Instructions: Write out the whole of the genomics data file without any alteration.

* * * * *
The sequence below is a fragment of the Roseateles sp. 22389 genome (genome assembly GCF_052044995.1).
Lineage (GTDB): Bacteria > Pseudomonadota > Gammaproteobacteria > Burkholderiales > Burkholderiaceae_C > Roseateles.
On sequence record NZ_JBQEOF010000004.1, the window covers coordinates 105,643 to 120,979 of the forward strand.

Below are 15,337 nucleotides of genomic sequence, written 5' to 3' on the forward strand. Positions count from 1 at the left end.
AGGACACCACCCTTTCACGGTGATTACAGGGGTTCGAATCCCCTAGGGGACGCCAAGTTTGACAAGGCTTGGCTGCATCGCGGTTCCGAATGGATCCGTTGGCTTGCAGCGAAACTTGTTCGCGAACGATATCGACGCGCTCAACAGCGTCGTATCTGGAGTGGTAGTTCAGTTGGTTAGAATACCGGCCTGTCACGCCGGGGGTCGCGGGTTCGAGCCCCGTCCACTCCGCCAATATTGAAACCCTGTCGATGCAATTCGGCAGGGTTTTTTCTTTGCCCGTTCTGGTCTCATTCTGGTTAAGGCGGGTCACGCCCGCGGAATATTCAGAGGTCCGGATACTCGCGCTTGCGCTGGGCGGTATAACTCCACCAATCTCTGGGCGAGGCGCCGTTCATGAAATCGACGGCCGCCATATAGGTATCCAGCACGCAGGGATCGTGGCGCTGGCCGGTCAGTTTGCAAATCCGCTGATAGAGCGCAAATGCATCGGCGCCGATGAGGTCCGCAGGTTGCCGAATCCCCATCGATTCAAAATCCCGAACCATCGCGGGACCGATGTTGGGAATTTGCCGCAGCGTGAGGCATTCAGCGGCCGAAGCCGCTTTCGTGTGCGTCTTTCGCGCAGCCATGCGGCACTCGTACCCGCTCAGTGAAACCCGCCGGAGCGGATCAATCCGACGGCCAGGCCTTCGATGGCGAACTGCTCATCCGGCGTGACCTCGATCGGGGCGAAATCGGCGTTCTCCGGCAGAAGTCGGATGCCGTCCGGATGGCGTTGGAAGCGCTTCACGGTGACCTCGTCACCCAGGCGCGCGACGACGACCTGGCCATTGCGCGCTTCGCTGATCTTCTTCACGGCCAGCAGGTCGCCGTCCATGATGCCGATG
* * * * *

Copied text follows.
The sequence below is a fragment of the Roseateles sp. 22389 genome (genome assembly GCF_052044995.1).
Lineage (GTDB): Bacteria > Pseudomonadota > Gammaproteobacteria > Burkholderiales > Burkholderiaceae_C > Roseateles.
On sequence record NZ_JBQEOF010000004.1, the window covers coordinates 105,643 to 120,979 of the forward strand.

Below are 15,337 nucleotides of genomic sequence, written 5' to 3' on the forward strand. Positions count from 1 at the left end.
AGGACACCACCCTTTCACGGTGATTACAGGGGTTCGAATCCCCTAGGGGACGCCAAGTTTGACAAGGCTTGGCTGCATCGCGGTTCCGAATGGATCCGTTGGCTTGCAGCGAAACTTGTTCGCGAACGATATCGACGCGCTCAACAGCGTCGTATCTGGAGTGGTAGTTCAGTTGGTTAGAATACCGGCCTGTCACGCCGGGGGTCGCGGGTTCGAGCCCCGTCCACTCCGCCAATATTGAAACCCTGTCGATGCAATTCGGCAGGGTTTTTTCTTTGCCCGTTCTGGTCTCATTCTGGTTAAGGCGGGTCACGCCCGCGGAATATTCAGAGGTCCGGATACTCGCGCTTGCGCTGGGCGGTATAACTCCACCAATCTCTGGGCGAGGCGCCGTTCATGAAATCGACGGCCGCCATATAGGTATCCAGCACGCAGGGATCGTGGCGCTGGCCGGTCAGTTTGCAAATCCGCTGATAGAGCGCAAATGCATCGGCGCCGATGAGGTCCGCAGGTTGCCGAATCCCCATCGATTCAAAATCCCGAACCATCGCGGGACCGATGTTGGGAATTTGCCGCAGCGTGAGGCATTCAGCGGCCGAAGCCGCTTTCGTGTGCGTCTTTCGCGCAGCCATGCGGCACTCGTACCCGCTCAGTGAAACCCGCCGGAGCGGATCAATCCGACGGCCAGGCCTTCGATGGCGAACTGCTCATCCGGCGTGACCTCGATCGGGGCGAAATCGGCGTTCTCCGGCAGAAGTCGGATGCCGTCCGGATGGCGTTGGAAGCGCTTCACGGTGACCTCGTCACCCAGGCGCGCGACGACGACCTGGCCATTGCGCGCTTCGCTGATCTTCTTCACGGCCAGCAGGTCGCCGTCCATGATGCCGATG